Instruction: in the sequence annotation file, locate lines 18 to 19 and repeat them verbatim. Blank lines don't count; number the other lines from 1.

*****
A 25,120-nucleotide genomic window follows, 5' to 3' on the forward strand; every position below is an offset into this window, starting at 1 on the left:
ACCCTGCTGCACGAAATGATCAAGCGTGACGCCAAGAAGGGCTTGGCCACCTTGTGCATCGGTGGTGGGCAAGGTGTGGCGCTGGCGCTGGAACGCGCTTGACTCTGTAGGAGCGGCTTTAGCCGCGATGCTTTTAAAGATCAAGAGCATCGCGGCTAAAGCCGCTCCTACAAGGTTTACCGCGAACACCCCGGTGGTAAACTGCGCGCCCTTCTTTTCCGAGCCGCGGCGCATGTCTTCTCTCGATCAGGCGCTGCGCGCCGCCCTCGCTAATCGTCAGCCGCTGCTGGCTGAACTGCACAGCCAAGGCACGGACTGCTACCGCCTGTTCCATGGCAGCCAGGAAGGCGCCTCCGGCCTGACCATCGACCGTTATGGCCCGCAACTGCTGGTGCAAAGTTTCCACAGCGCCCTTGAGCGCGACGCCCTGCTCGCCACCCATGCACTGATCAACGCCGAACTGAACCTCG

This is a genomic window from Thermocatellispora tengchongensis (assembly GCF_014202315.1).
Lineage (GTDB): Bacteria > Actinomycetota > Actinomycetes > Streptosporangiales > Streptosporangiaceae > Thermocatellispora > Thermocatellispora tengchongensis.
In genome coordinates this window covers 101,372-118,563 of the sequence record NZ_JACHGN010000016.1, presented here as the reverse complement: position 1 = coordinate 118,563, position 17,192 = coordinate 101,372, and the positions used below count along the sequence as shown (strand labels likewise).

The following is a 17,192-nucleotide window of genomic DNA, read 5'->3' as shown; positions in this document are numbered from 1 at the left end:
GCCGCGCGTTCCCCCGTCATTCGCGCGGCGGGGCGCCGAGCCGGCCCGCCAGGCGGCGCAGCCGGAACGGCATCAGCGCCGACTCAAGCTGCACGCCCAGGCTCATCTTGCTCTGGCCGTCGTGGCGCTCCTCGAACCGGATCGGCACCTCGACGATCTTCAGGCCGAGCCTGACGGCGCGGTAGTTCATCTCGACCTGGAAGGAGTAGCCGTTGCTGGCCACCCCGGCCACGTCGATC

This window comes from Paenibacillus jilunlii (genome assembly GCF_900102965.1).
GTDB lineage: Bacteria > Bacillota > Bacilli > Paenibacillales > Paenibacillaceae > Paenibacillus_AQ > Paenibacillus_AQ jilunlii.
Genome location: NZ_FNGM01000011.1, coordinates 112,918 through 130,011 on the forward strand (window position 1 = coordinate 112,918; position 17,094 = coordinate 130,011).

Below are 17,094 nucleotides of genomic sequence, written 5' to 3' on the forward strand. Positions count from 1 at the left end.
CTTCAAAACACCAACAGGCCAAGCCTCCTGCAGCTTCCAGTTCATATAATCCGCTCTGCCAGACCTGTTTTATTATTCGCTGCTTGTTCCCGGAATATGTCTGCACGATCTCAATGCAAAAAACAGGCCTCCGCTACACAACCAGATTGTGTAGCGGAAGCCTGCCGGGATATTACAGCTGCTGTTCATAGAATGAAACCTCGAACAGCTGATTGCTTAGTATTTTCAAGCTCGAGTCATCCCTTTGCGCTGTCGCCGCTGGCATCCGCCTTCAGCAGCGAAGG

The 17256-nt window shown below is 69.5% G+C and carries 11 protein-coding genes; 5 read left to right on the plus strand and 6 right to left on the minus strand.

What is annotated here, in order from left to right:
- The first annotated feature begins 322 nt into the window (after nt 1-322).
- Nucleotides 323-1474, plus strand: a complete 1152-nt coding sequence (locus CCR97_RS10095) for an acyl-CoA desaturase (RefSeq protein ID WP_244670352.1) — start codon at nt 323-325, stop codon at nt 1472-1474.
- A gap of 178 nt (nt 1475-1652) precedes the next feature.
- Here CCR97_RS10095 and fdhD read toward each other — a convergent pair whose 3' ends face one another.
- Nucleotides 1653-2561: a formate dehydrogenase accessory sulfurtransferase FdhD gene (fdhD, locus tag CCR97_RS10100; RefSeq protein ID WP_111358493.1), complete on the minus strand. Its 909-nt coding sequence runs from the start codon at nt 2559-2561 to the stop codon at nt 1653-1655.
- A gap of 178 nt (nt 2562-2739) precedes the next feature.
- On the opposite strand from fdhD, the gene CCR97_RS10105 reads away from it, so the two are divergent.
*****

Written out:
- Here CCR97_RS10095 and fdhD read toward each other — a convergent pair whose 3' ends face one another.
- Nucleotides 1653-2561: a formate dehydrogenase accessory sulfurtransferase FdhD gene (fdhD, locus tag CCR97_RS10100; RefSeq protein ID WP_111358493.1), complete on the minus strand. Its 909-nt coding sequence runs from the start codon at nt 2559-2561 to the stop codon at nt 1653-1655.